Our son has better health outcomes because we understand that not everybody experiences things in the same way. All of us process sensory information in individual ways. Whilst there is a typical range of sensory experiences, most people have experienced unusual sensory processing at some point and can relate to the experiences that many autistic people have everyday. Most of us will relate to how our hearing becomes acutely sensitive when we are scared and even the quietest noise can startle us with how loud it sounds; or the feeling of “sea legs” when we have come ashore after being on a boat and our brain is telling our limbs that everything is still moving.
Autistic people may experience these extreme types of sensory processing experience as our “normal”. We may process the world in a muted way where sounds, lights and smells barely register with us – or we may experience sounds, lights and smells as intense or even painful sensations. Most of us experience a mixture of these variations – and they may fluctuate depending on what else is going on; our environment, mood and general wellbeing etc.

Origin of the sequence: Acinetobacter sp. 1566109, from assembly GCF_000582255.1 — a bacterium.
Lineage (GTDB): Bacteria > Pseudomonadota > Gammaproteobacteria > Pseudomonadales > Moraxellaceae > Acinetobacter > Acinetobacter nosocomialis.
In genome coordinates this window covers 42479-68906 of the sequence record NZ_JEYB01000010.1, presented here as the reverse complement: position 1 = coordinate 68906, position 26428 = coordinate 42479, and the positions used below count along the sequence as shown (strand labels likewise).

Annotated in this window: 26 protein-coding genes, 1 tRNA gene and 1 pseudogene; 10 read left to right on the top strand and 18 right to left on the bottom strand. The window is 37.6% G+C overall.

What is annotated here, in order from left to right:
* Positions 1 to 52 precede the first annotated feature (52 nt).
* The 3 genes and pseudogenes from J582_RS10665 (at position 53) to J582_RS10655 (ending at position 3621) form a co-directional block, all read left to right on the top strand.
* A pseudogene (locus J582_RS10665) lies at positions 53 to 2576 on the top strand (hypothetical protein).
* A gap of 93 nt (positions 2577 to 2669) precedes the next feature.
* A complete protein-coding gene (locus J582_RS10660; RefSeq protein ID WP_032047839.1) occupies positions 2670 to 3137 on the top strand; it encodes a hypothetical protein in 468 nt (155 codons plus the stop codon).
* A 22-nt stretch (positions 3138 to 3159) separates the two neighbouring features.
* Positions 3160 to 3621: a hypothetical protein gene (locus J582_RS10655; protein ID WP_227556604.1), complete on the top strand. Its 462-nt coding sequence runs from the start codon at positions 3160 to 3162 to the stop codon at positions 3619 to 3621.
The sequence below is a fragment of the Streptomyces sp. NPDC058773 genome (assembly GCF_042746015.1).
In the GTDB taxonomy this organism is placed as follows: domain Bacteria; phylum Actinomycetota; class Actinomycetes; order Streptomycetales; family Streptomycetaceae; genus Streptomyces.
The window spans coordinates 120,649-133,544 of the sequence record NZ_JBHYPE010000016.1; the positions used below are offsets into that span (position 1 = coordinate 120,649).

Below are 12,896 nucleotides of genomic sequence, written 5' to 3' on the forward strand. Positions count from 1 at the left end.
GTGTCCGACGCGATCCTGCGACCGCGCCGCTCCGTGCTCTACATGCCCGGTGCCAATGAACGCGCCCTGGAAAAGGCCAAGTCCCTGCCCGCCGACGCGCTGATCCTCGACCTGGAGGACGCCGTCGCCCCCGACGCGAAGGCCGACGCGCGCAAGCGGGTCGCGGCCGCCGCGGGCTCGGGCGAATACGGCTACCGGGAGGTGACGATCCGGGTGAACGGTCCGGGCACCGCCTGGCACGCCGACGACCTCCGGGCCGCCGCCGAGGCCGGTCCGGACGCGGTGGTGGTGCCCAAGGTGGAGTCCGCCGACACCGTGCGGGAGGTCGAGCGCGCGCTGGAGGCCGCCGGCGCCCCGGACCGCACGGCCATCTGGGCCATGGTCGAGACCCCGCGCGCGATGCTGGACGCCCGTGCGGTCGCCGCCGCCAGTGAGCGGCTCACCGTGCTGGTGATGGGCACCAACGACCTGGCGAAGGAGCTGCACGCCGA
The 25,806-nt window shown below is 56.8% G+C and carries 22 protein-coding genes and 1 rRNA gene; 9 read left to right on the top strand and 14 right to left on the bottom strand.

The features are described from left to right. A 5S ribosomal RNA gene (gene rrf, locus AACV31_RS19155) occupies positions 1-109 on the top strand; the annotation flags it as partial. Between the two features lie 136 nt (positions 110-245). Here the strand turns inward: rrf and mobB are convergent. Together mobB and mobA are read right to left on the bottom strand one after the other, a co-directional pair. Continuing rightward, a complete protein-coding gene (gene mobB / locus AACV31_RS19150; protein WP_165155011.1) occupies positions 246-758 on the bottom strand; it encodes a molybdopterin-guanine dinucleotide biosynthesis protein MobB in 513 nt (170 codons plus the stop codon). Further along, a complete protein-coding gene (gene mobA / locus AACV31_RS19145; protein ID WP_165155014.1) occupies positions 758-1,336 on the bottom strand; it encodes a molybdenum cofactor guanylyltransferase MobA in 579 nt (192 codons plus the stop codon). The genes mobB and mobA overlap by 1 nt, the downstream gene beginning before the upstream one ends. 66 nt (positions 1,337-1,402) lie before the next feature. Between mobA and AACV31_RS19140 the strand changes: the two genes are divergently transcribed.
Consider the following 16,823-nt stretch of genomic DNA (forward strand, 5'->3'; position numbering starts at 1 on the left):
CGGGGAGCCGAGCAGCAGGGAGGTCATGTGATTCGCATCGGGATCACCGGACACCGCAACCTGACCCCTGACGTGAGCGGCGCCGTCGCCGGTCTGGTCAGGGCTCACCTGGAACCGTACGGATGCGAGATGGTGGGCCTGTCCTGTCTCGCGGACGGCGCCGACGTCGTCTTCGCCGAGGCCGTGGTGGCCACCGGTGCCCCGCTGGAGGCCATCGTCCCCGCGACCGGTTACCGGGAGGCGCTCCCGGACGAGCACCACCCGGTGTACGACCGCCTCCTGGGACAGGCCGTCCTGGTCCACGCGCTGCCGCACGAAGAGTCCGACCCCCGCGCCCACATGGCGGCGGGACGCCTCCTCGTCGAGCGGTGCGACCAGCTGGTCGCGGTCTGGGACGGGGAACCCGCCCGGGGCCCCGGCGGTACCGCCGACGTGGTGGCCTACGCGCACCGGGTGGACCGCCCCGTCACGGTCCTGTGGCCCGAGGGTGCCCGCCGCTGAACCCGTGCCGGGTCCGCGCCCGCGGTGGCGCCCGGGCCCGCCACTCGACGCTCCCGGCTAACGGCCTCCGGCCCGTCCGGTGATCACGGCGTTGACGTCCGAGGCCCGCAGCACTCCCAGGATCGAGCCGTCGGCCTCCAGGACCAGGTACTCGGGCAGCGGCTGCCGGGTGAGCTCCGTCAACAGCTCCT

Knowing how we feel physically and emotionally is determined by our sensory processing system. The sense that really plays a part in knowing when to say “ouch” is interoception. Our interoceptive processing system enables us to recognise body signals like being hungry, tired, needing the toilet, pain and emotions. Just like the other senses it can work within a fairly typical range – or it can be muted or intense – and remember this can vary for each of us on a day to day basis too. Have you have ever not noticed you need the loo until the last moment because you have been so engrossed in what you are doing you haven’t recognised the signal in your body? Or known something was up but you couldn’t work out what? Or realised you were tired or hungry. That’s interoception.